A star Charbonneau Commission witness whose testimony led in part to the the resignation of Montreal's mayor is now being challenged to back up some of his claims.
The bombshell-filled inquiry kicked off again Monday, following a lengthy holiday break, and it began by taking a closer look at Martin Dumont's testimony from the fall session.
Dumont was called back to the stand Monday.
His lawyer, Suzanne Gagne, had argued he should be granted a stay because his doctor had declared him unfit to work for at least one month. His medical condition is subject to a publication ban.
Another witness had contradicted some of Dumont's testimony from the fall.
Alexandra Pion told the inquiry earlier Monday that she worked as a secretary at Union Montreal headquarters and was only asked on one occasion by Bernard Trepanier, a Union Montreal fundraiser, to help him count $50 and $20 in a briefcase.
But Pion said she immediately rebuffed Trepanier.
"It wasn't in my job description to count money," Pion told the inquiry. "I simply left the room."
In testimony last fall, Dumont said he saw considerable evidence of illegal activity while working for the mayor's party, Union Montreal.
He said he intervened because he was disgusted that party officials made a summer employee, Pion, count $850,000 in cash.
Dumont said he urged a party fundraising official — Trepanier, who has been nicknamed "Mr. Three Per Cent'' in Quebec media — to stop involving the student in that kind of activity.
Pion said she did not know if others in the office were witness to such an exchange. But she said she never once discussed the issue with Dumont and wasn't sure how much money there was.
"It was a suitcase filled with money," Pion told the inquiry. "I saw it and I left."
Pion confirmed that there were two safes in the Union Montreal offices but couldn't say if there were money-counting machines in the office.
The inquiry resumed Monday after a seven-week hiatus with a winter session that will continue its look at the City of Montreal and delve into political party financing.
The Charbonneau Commission broke off its hearings at the end of November following a wild session that saw the longtime mayors of Montreal and Laval resign in a cloud of controversy.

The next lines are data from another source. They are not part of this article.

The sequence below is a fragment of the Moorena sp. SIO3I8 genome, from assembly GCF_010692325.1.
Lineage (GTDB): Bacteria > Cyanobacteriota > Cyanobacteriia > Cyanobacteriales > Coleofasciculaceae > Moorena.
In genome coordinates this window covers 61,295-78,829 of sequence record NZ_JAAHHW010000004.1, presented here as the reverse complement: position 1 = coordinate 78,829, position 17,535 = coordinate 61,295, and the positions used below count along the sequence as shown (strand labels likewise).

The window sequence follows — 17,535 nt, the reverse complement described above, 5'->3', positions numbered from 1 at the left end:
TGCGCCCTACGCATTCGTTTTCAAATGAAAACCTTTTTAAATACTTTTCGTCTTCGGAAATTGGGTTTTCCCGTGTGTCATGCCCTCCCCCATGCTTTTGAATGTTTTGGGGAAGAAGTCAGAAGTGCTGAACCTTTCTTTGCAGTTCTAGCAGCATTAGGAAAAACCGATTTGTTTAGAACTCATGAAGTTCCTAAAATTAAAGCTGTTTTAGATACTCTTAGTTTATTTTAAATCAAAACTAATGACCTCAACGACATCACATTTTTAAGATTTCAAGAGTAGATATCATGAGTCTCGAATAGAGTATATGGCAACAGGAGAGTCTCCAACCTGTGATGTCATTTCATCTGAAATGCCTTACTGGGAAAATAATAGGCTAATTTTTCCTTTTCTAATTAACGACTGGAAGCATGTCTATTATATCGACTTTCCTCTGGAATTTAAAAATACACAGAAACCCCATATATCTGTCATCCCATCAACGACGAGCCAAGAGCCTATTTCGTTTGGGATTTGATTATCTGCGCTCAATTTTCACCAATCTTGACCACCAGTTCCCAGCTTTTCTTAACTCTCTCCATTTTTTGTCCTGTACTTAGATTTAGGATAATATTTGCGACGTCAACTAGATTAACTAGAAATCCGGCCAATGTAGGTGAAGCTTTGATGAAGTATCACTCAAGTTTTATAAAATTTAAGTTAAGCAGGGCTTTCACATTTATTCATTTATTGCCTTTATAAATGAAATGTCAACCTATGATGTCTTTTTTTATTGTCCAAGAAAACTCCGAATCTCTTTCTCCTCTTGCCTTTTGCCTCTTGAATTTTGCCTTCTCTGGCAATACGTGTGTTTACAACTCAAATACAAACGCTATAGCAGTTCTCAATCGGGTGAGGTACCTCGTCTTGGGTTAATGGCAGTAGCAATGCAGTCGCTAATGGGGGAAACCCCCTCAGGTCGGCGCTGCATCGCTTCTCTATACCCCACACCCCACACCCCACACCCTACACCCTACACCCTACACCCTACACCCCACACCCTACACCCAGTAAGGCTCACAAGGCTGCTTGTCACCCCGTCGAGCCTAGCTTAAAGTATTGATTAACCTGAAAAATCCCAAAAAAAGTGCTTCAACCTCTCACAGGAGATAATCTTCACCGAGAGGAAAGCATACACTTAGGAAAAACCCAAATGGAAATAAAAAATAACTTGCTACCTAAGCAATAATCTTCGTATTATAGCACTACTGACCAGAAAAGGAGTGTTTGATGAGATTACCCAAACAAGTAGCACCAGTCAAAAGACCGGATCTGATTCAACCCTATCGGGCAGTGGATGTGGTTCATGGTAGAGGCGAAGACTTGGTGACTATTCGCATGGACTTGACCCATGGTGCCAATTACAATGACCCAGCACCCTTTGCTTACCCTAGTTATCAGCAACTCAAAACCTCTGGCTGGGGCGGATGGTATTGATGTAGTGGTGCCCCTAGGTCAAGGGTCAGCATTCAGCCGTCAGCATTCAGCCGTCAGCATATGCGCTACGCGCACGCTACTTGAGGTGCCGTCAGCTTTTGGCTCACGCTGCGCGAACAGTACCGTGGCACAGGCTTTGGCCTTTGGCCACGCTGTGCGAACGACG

The probe has already heard testimony about how the price of public projects was inflated with the proceeds split between construction firms, political parties, city workers and the Mafia.
Lead counsel Sonia LeBel said Monday that the financing of political parties — municipal and provincial — will also be on the menu.
"It's a process that requires patience," LeBel said. "The portrait of the situation will become clear, element by element and witness by witness."
The inquiry has added four lawyers to its staff over the seven-week break. It has also met recently with numerous witnesses.
Dumont, who already testified back in October, was a former aide to ex-Montreal mayor Gerald Tremblay before he went to Ottawa to work for Prime Minister Stephen Harper.
While testifying in the fall, he alleged Tremblay was aware of illegal financing within his own party. Although he resigned, Tremblay at the time denied Dumont's allegations and called them "completely false.''
Justice France Charbonneau said anyone caught lying on the stand would face charges.
While witnesses cannot be charged criminally for behaviour they describe before the commission, they can still be charged for perjury.
Charbonneau said the inquiry will continue with two commissioners hearing the testimony.
The third commissioner, Roderick A. Macdonald, has been unable to attend the public hearings as he recovers from cancer.
Macdonald will continue to work behind the scenes with the research team.
The Charbonneau Commission is supposed to table its final report by Oct. 19, 2013. However, there is increasing speculation that it might be hard-pressed to complete its work on time.